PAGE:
Stomach in knots. Anxiety. A consuming feeling of looking like a total cop-out. Yea, that was usually the predominant feeling when I was asked, “So, what do you do.”
I cringed at questions begging me to elaborate to give more detail, what my client portfolio looked like, and where I saw myself down the road.
Social engagements were a real anxiety-prober for me. Not so much now, but at that time…whoa…it was rough.
My concern was that my interests covered many things. Fashion design, writing, cooking, baking, advertising, and more. The big problem was trying to explain to people in a way that didn’t make me seem flighty, all over the place, or non-committal.
I was and still am definitely in a place of “figuring things out.” In fact, I’ve accepted that I’m just going to live there in figuroutable-land.
My guess is that you and me, we share a common struggle with communicating our multi-passionateness.
But to be able to tell our story without feeling ashamed, tense, and riddled with anxiety because we dread being judged and shitted on, we first need to embrace who we are and what we do.
I’ve got a few pointers to help direct the sort of conversation you want to have. A way to navigate explaining who you are and what you do without the cloud of shame hiding in the bushes.
Every time I feel my heart rise in my throat after someone looks at me square in my eyes, and asks “What do you do?” I feel more confident knowing I can pull strength and confidence from one or more of these tools.
The “HA-HA, but I’m fabulous so of course, they ask…”
It may seem silly and downright arrogant, but not so much when you actually say it to yourself in your time of need. Reciting something positive that you know is true takes the degree of worry down a notch. You’re more prepared and likely to start off by responding with something that gives a warm hug to what you do.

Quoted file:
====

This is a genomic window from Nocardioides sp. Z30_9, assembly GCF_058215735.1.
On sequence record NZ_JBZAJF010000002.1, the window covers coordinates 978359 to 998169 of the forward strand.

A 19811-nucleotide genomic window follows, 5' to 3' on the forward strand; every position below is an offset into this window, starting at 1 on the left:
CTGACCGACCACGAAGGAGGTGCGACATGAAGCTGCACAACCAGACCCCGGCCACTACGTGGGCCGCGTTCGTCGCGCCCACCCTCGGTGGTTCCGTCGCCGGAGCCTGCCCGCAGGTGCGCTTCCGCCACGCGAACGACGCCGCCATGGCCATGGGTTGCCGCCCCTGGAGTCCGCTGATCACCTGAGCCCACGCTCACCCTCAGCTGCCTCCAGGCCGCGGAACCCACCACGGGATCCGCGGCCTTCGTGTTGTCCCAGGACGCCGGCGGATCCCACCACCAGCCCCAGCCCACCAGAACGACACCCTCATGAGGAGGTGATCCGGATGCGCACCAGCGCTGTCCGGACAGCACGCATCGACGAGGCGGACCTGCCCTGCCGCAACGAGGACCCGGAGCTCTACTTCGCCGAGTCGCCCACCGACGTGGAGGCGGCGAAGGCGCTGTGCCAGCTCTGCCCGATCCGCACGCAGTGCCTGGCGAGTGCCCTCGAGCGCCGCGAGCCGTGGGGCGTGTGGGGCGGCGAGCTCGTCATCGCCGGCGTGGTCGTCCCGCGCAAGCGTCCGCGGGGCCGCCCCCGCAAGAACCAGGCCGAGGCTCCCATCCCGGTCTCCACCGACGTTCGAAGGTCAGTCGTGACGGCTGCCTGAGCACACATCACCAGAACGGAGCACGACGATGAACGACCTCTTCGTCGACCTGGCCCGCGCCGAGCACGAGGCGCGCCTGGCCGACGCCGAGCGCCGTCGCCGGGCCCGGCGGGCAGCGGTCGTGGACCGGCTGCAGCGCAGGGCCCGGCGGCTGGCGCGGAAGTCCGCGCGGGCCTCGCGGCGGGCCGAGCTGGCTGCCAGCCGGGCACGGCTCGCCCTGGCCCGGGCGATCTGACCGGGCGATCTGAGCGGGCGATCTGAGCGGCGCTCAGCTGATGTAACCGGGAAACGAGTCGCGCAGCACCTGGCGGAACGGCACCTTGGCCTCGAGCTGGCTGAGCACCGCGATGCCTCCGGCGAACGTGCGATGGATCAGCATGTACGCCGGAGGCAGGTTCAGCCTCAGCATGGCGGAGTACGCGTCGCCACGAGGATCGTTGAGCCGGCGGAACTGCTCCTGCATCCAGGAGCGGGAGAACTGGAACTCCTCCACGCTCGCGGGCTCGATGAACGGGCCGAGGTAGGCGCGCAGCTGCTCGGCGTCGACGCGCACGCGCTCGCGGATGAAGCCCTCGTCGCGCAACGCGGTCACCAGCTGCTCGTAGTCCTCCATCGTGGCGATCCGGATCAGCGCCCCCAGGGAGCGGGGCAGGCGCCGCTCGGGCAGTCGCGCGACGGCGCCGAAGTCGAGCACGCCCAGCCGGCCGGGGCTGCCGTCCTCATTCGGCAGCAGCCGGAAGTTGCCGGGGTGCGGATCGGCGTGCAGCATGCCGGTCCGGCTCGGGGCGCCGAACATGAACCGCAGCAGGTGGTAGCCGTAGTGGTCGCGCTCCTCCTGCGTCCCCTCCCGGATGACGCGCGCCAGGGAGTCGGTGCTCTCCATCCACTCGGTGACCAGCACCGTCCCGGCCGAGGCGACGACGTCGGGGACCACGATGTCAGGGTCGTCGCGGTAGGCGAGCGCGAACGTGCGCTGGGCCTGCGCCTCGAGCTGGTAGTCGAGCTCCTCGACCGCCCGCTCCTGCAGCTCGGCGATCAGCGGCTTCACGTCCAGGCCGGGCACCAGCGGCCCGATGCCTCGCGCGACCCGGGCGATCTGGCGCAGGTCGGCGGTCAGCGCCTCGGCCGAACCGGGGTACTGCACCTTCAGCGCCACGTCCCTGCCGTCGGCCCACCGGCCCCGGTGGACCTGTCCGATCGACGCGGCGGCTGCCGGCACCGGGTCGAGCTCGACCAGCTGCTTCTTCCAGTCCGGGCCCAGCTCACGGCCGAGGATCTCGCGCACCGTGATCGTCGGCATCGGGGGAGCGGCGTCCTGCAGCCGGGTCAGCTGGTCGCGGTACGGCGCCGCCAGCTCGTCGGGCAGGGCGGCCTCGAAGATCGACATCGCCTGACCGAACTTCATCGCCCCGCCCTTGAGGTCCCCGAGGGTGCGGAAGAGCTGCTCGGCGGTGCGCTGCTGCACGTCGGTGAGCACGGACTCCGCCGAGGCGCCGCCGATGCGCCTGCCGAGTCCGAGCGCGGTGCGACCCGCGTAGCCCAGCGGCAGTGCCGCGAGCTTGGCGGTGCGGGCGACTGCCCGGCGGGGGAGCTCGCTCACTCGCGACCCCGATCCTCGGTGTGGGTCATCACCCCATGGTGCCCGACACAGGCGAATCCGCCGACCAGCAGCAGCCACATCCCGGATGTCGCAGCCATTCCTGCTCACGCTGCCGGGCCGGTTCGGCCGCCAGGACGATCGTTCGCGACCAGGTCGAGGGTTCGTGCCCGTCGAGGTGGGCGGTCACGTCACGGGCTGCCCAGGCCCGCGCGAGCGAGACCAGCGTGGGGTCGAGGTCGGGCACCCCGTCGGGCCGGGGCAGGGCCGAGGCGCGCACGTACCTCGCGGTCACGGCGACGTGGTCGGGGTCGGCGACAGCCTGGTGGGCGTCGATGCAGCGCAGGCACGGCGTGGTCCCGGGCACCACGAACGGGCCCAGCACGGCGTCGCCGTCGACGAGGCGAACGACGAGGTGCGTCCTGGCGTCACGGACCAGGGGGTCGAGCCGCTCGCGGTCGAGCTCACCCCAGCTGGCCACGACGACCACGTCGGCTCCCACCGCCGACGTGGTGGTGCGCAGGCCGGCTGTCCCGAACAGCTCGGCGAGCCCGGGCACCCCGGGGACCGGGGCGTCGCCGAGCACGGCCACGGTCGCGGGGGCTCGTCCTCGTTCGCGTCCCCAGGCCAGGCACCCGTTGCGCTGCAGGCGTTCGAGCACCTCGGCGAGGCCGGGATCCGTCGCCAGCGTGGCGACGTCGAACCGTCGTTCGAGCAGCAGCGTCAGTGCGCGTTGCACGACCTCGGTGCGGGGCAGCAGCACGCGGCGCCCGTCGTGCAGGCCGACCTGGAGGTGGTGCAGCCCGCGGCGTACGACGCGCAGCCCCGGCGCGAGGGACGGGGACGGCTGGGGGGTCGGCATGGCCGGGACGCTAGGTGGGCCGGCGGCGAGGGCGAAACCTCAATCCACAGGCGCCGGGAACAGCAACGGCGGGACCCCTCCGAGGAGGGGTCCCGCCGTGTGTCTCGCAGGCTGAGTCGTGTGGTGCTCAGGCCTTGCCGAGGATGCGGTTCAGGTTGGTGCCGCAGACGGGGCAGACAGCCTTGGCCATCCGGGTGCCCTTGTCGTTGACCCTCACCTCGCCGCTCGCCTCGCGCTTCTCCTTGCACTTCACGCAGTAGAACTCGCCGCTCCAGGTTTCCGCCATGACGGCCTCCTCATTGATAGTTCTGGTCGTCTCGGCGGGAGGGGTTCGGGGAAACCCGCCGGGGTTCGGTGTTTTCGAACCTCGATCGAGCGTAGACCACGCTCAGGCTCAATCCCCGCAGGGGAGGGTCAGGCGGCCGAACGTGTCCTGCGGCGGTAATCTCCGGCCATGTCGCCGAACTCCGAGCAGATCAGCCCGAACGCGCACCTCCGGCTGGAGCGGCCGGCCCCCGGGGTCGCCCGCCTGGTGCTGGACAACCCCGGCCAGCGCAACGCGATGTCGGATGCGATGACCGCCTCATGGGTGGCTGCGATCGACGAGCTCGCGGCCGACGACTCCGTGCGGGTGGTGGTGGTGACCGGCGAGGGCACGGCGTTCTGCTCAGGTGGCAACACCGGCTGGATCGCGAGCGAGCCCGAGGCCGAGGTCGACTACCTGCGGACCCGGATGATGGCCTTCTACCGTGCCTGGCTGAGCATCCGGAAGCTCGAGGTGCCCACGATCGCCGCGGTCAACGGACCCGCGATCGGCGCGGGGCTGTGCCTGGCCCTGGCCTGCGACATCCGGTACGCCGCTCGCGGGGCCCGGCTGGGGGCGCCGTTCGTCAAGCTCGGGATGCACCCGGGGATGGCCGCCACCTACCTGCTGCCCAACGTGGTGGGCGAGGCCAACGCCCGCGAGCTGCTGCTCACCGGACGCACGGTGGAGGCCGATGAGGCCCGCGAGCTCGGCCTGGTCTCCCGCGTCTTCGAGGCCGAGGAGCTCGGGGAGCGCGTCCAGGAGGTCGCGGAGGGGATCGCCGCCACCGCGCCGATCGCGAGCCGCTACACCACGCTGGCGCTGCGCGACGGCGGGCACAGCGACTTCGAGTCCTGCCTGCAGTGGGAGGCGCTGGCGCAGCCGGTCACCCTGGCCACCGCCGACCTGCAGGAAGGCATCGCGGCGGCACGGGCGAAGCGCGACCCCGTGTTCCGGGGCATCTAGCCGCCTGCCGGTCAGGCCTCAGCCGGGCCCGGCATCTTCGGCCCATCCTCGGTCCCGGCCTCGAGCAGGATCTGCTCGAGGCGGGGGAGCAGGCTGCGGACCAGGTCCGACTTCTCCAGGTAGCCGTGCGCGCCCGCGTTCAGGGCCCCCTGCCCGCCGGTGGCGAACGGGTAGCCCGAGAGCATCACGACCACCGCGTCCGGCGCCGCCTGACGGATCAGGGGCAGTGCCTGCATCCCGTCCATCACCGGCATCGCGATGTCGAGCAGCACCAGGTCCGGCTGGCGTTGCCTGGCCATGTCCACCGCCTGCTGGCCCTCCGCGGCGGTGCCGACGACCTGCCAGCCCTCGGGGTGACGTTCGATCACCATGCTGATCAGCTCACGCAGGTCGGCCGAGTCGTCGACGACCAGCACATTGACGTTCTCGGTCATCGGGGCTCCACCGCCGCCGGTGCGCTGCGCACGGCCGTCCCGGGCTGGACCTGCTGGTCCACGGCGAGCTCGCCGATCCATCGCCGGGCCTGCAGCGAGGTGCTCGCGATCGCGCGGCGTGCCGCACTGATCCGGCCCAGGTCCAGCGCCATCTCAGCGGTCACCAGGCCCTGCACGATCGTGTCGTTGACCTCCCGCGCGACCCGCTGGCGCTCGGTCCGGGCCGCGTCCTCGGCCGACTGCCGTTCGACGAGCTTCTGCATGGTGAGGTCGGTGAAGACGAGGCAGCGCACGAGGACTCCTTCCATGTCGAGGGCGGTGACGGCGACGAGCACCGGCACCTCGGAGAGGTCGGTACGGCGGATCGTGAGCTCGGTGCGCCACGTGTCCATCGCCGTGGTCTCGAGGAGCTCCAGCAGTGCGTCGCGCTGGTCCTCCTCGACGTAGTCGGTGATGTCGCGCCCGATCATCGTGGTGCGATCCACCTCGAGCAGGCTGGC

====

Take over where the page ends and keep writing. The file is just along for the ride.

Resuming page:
Practice makes perfect
This question will come back at various stages of your life, no question. Relax your shoulders by anticipating and so preparing for it. It doesn’t need to be a long-drawn-out saga, but it should be a story that comes to you naturally and makes you feel at ease when telling it. Frame your journey in a positive light. Highlight your diverse strengths in ways that make you proud.
Keep some things to yourself
Everybody doesn’t need to know everything about you or what you’re working on. A little mystery goes a long way. Plus, you owe it to yourself to give yourself some time to work through ideas that aren’t yet developed. Let others in when you’re sincerely ready.
Take time to develop your taste buds
Like I mentioned just now, some of your passions might be in their infancy. You love the idea of it so much but you haven’t yet sampled, tested, and tried it out to see if it really fits you and where you are right now in your life. It doesn’t mean that you shouldn’t do it. It might mean that you simply need to revisit the idea at a later time.
Hobbies, passions, and businesses
Not every hobby or passion should = business (Repeat as many times as you need to).
Some things ought to remain things you do for the pure joy of it.
I know first hand that when I’ve tried to or actually succeeded in monetizing something I enjoyed as a hobby; I thoroughly grew to dislike it later on. This doesn’t mean that it will happen to you, but it has happened to me. Monetizing hobbies can suck the ever-loving joy right out of them.
At the end of the day, it’s your life, your journey. No one should stand in judgment of that (but they sure won’t pass up the opportunity to). You control the narrative. So, take control and tell an authentic story; one that you can be proud of.
What do you think? I want to hear what you think of these pointers.
How do you deal with explaining your multi-passionateness to people you’ve just met?
Any tips or pointers to add to these?
♡ Much, much love.